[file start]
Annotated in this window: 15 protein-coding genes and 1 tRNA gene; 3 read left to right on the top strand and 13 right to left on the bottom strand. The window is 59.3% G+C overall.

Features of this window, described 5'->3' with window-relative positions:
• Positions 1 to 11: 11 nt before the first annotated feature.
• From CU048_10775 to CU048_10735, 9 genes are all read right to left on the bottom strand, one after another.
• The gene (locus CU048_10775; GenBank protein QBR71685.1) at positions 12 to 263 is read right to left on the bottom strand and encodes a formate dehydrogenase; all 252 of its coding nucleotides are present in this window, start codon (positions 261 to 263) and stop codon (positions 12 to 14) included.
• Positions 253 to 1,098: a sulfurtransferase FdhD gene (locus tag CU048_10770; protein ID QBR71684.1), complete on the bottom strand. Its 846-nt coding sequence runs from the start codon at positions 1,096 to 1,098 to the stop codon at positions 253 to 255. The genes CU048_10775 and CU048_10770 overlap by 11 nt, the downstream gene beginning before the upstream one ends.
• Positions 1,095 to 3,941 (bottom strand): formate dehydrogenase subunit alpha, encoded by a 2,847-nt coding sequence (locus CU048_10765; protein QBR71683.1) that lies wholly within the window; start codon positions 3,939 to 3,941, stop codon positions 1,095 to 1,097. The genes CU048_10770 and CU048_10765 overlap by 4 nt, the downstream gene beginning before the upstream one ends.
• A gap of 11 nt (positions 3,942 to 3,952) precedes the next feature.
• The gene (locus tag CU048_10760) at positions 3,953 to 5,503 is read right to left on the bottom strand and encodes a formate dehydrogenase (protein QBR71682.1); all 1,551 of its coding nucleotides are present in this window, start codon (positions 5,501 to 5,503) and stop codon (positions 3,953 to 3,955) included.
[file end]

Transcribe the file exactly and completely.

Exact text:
Annotated in this window: 15 protein-coding genes and 1 tRNA gene; 3 read left to right on the top strand and 13 right to left on the bottom strand. The window is 59.3% G+C overall.

Features of this window, described 5'->3' with window-relative positions:
• Positions 1 to 11: 11 nt before the first annotated feature.
• From CU048_10775 to CU048_10735, 9 genes are all read right to left on the bottom strand, one after another.
• The gene (locus CU048_10775; GenBank protein QBR71685.1) at positions 12 to 263 is read right to left on the bottom strand and encodes a formate dehydrogenase; all 252 of its coding nucleotides are present in this window, start codon (positions 261 to 263) and stop codon (positions 12 to 14) included.
• Positions 253 to 1,098: a sulfurtransferase FdhD gene (locus tag CU048_10770; protein ID QBR71684.1), complete on the bottom strand. Its 846-nt coding sequence runs from the start codon at positions 1,096 to 1,098 to the stop codon at positions 253 to 255. The genes CU048_10775 and CU048_10770 overlap by 11 nt, the downstream gene beginning before the upstream one ends.
• Positions 1,095 to 3,941 (bottom strand): formate dehydrogenase subunit alpha, encoded by a 2,847-nt coding sequence (locus CU048_10765; protein QBR71683.1) that lies wholly within the window; start codon positions 3,939 to 3,941, stop codon positions 1,095 to 1,097. The genes CU048_10770 and CU048_10765 overlap by 4 nt, the downstream gene beginning before the upstream one ends.
• A gap of 11 nt (positions 3,942 to 3,952) precedes the next feature.
• The gene (locus tag CU048_10760) at positions 3,953 to 5,503 is read right to left on the bottom strand and encodes a formate dehydrogenase (protein QBR71682.1); all 1,551 of its coding nucleotides are present in this window, start codon (positions 5,501 to 5,503) and stop codon (positions 3,953 to 3,955) included.